The Bitcoin Worth Dilemna
There are fundamental misunderstandings around the inherent value of Bitcoin and L1 blockchain tokens. The common mistake is that people think these cryptocurrencies have no fundamental value because they do not create any cash flow the way a company does. This narrative usually dominates market sentiment during prolonged bear markets, but it’s a misguided and lazy concept that needs to be finally put to bed.
My counter-argument is this: How much cash-flow does the internet bring in? The answer is zero. Only the applications that are built on the internet generate value. Still internet is very valuable.
So we can’t keep thinking about Bitcoin, L1 tokens (or basically any Web 3 endeavour) in an overly simplistic, conservative way. Bitcoin, or Ethereum are not companies, therefore their value is not based on profits. They are more like shares in the building blocks of an entire new ecosystem. Now, let’s consider that we’re in the early days of the Internet, and you not just have an opportunity to invest in the infrastructure of this new system but to actually own a part of the network... Would you invest? Or you would you argue that no cash flow means bad investment?
And here's the trick: a blockchain is a system that maintains records of all transactions, and it can be used to create any number of decentralized applications. Therefore owning a part of that network — the building blocks of the entire intstructure — carries a ton of value. And that value is going to be appreciated in the long run as the gap between crypto assets and FIAT will get bigger and more visible.
Let’s talk about that gap for a bit. A decentralised blockchain is censorship- resistant and in many ways free of prying eyes and crippling bureaucracy. We are essentially acting as our own banks, responsible for our assets and transfers. It a system that’s completely transparent, yet highly secured, with not a single outside entity able to mess with our hard earned money. These answers that blockchain networks provide to real world problems have such a value that we can’t even fathom at the moment.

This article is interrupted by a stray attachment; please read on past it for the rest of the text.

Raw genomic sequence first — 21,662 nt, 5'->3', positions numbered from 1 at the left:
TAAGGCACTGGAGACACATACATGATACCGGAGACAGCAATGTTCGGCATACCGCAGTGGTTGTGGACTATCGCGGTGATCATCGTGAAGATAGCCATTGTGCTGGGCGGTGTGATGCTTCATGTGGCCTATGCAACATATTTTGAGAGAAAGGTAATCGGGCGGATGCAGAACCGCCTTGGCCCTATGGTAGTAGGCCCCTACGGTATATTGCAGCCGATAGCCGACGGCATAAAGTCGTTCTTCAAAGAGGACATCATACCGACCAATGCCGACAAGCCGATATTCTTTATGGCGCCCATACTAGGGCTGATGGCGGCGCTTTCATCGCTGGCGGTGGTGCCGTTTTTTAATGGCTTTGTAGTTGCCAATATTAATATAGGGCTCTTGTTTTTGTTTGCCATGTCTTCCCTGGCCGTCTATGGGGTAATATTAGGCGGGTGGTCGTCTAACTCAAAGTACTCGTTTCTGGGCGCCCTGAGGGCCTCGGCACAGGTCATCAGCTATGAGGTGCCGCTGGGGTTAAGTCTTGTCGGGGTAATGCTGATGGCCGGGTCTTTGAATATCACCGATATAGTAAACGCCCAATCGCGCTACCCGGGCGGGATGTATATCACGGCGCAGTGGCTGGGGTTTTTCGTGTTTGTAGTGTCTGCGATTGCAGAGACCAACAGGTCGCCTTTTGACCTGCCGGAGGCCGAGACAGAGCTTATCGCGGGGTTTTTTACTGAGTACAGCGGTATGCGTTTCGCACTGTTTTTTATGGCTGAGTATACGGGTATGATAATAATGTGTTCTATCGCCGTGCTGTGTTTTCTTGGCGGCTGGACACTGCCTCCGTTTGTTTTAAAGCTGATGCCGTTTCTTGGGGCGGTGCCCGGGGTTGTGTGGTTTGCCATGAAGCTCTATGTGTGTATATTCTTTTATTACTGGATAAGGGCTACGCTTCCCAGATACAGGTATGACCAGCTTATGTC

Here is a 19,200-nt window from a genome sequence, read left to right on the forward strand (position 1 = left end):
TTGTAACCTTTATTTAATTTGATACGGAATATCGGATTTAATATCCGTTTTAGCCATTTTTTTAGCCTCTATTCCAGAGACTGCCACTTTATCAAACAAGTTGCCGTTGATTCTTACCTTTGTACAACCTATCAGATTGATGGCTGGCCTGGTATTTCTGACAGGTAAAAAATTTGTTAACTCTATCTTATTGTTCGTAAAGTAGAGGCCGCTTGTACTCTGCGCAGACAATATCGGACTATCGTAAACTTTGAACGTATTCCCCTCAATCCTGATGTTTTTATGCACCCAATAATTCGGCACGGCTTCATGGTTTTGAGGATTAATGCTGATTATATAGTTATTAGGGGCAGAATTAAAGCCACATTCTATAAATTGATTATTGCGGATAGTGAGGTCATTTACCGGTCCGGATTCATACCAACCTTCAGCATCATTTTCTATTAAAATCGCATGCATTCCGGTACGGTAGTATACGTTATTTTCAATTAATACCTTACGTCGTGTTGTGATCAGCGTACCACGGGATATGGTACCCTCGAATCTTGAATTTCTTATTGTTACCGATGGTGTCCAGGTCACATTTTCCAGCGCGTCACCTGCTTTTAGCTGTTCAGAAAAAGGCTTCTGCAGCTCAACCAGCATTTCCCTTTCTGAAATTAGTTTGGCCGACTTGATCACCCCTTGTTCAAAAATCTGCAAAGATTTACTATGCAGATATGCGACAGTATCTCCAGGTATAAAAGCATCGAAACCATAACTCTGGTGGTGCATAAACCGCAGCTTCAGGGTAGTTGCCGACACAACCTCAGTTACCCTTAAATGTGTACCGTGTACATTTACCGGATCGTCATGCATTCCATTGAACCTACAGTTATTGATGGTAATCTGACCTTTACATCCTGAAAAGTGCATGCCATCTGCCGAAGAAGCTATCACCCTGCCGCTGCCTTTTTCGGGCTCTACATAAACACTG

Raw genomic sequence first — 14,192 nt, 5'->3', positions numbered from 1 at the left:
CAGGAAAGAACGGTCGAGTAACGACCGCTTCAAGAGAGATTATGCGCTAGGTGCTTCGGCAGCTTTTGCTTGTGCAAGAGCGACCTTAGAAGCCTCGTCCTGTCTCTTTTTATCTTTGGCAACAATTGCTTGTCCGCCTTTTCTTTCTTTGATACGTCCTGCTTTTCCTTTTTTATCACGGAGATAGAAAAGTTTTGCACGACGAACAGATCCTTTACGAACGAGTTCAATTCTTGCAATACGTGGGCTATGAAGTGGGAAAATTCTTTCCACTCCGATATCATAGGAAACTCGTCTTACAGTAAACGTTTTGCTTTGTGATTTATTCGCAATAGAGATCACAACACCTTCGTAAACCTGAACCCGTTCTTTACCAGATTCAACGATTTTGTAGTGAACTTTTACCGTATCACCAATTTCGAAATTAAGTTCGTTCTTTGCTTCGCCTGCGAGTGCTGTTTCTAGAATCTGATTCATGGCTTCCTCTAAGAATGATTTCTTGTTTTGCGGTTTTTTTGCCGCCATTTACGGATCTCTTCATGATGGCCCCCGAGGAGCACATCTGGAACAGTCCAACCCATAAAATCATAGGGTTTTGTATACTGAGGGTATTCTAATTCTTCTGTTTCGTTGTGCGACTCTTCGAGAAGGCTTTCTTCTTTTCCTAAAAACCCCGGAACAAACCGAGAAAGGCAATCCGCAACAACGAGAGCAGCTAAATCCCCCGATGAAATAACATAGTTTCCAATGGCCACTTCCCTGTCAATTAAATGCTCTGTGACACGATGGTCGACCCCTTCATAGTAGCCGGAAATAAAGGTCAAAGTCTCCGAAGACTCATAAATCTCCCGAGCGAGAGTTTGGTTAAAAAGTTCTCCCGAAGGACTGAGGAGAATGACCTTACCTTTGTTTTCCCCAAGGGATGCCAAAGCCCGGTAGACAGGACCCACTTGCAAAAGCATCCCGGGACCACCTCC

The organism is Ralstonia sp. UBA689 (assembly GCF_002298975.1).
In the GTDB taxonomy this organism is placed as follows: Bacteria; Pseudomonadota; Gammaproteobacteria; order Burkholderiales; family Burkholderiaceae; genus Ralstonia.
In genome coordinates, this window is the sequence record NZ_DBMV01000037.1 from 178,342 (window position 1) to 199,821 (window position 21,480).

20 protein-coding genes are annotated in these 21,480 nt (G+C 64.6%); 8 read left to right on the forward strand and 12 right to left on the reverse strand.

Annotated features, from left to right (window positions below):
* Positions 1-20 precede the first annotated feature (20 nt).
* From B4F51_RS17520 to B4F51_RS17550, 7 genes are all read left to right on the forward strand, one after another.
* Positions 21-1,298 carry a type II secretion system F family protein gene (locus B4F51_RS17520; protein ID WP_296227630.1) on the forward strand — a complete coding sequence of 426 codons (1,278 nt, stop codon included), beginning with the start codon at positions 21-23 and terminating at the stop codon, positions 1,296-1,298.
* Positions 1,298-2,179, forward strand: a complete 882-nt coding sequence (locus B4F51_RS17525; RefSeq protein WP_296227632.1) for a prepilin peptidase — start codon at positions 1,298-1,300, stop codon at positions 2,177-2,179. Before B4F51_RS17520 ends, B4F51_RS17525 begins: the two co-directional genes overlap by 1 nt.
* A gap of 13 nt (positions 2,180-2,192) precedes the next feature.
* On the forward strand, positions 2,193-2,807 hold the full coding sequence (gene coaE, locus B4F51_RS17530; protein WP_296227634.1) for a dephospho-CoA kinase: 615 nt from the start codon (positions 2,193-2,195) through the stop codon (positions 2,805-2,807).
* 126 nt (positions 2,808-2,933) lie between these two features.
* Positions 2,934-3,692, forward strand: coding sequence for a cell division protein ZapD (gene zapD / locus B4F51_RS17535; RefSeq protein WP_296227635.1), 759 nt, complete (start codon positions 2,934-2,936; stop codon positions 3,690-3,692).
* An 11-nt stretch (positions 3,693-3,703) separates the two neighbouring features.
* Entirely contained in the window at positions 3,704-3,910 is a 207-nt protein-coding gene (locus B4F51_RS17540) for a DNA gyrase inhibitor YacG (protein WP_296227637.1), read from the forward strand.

Think about this; currently there are no methods for transferring a billion dollars from India or Morocco, or to any other nation, without gaming or corrupting parts of the system to make it happen. Don't trust me on this, just try moving a large chunk of your own hard earned money and see the bureaucracy arise to redefine what an invisible hand really means.
Then comes the entire debate of governments having the power to drive down your savings by hyper-printing currencies. Sri Lanka, Venezuela, Zimbabwe, Turkey, Mexico, Lebanon etc. are some examples of hyper inflating economies, with a lot more to join them in the coming years. What can regular folks in those countries invest in that will not be depreciated with their country's currency? People can’t lay back in economies like that. We have to stay ahead of the curve, understand the markets, and hedge against the changes that can deplete our purchasing power.
That brings us to another argument about Bitcoin being a “digital gold” that can hold value over the long run. Many people see the volatile price movements as a proof that it will never be the case, but in reality we’re talking about an asset that only existed for over 13 years and YTD is hitting 11,000%.
Of course, the lows can be painful, the highs can be exhilarating, and volatility can be frustrating, but we’re talking about something that’s at the heart of a brand new economy that we’re still failing to completely understand and accurately value. But the bottom line is this; at least Bitcoin has a limited supply and there’s no power on Earth that can change that.
And if you think gold is better as a reserve asset, try to move it out of your country and see the bureaucracy play out again.
My point is simply that money, or gold is not as sacrosanct as it seems and in a gradually more muddy world, an asset class that provides answers on
1.) how to be more in control of our finances,
2.) how to simplify the movement of our money,
3.) and at the same time provides alternatives for us to be able to hold on to our purchasing power
should be met with at least an excited curiosity, and not a disdain backlash.
I think it is fine to buy a bit of bitcoins, whatever Buffet says ❤️